At the end of the indenture period, each boy was to be released from his apprenticeship with "a new suit of clothing in addition to his old, and a new Bible." And, if all went well, the young men would be able to go forth and establish their own businesses, benefitting from the hard years in service that they spent learning their trades. But not all situations necessarily turned out as planned; the contracts could be cancelled for a variety of reasons. The contract for Clark Martin, above, has a note written along the left side of the page that the agreement was "cancelled by consent of justice, Decem. 24th, 1825," with no further details.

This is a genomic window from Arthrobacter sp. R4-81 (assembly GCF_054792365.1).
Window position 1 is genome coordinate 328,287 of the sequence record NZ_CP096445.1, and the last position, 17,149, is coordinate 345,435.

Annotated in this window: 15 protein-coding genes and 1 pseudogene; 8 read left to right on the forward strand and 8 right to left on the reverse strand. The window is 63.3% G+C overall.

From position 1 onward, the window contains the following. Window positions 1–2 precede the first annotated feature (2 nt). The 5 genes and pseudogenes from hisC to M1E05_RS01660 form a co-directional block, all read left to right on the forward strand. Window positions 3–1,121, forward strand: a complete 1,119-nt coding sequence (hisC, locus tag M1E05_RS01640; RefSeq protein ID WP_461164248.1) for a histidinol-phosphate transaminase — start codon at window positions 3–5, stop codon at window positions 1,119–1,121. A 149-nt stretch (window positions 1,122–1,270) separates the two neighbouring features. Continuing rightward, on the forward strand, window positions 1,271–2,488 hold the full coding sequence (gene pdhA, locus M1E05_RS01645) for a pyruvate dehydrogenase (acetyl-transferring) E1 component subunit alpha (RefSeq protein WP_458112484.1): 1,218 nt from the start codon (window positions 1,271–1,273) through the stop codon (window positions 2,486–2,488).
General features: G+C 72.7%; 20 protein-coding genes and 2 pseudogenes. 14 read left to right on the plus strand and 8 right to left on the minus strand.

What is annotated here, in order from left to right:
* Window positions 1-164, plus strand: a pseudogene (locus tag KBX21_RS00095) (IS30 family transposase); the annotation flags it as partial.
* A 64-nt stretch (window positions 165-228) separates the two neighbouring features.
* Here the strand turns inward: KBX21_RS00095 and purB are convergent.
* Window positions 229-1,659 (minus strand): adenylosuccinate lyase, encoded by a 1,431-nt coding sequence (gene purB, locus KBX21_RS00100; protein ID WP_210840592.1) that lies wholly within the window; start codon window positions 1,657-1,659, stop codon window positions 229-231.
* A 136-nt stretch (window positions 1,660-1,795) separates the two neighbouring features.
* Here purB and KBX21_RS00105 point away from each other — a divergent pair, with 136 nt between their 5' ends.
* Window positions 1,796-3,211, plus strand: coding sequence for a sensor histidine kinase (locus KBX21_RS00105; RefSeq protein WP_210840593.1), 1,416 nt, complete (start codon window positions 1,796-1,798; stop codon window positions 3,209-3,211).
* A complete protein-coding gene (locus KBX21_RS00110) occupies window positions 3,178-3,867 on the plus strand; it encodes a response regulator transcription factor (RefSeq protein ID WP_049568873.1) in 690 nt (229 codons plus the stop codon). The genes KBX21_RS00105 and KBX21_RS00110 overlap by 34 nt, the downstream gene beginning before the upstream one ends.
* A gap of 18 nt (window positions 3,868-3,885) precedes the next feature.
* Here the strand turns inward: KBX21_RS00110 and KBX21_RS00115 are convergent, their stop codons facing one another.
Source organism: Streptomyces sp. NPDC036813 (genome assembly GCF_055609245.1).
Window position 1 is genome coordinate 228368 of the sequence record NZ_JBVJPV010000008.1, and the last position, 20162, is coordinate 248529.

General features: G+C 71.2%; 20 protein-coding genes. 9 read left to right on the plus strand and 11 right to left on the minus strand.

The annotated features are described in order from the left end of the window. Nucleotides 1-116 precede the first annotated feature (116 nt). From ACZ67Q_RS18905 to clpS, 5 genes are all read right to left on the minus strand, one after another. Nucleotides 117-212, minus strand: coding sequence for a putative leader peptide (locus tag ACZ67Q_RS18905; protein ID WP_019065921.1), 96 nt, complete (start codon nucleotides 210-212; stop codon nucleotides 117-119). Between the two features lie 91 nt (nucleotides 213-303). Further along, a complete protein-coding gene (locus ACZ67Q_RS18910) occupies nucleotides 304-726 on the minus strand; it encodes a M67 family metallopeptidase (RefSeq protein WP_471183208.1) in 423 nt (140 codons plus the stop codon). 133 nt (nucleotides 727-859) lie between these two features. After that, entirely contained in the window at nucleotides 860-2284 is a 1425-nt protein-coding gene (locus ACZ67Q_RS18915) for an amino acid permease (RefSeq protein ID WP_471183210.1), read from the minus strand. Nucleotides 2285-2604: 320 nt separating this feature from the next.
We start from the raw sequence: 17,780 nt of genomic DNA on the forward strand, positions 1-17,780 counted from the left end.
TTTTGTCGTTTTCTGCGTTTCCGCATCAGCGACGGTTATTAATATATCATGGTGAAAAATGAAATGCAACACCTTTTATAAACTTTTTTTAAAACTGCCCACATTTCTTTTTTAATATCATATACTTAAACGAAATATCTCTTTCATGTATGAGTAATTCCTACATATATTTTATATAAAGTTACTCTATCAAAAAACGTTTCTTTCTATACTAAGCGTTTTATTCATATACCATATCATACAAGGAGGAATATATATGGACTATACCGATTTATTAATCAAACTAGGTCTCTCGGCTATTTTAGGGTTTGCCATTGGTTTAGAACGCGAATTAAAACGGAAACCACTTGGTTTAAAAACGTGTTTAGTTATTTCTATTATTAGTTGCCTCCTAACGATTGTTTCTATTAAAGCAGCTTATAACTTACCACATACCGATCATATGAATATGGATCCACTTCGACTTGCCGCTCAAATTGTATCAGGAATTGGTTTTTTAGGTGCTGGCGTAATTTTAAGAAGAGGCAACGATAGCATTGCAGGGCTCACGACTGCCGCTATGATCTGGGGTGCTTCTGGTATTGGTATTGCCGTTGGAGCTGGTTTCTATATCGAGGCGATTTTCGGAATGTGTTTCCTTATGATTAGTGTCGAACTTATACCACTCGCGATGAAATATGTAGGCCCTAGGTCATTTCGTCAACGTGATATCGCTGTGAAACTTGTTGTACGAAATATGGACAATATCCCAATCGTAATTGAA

More information on contracts of indenture from the city of New York can be found on the New-York Historical Society website, where a larger collection of these contracts is located.
New York (N.Y.). Alms-House and Bridewell Commission. Indentures of Apprenticeship, 1821-1823. Call number: MSS 001624 B SCDIRB Dibner Library
--Diane Shaw, Special Collections Cataloger, Smithsonian Institution Libraries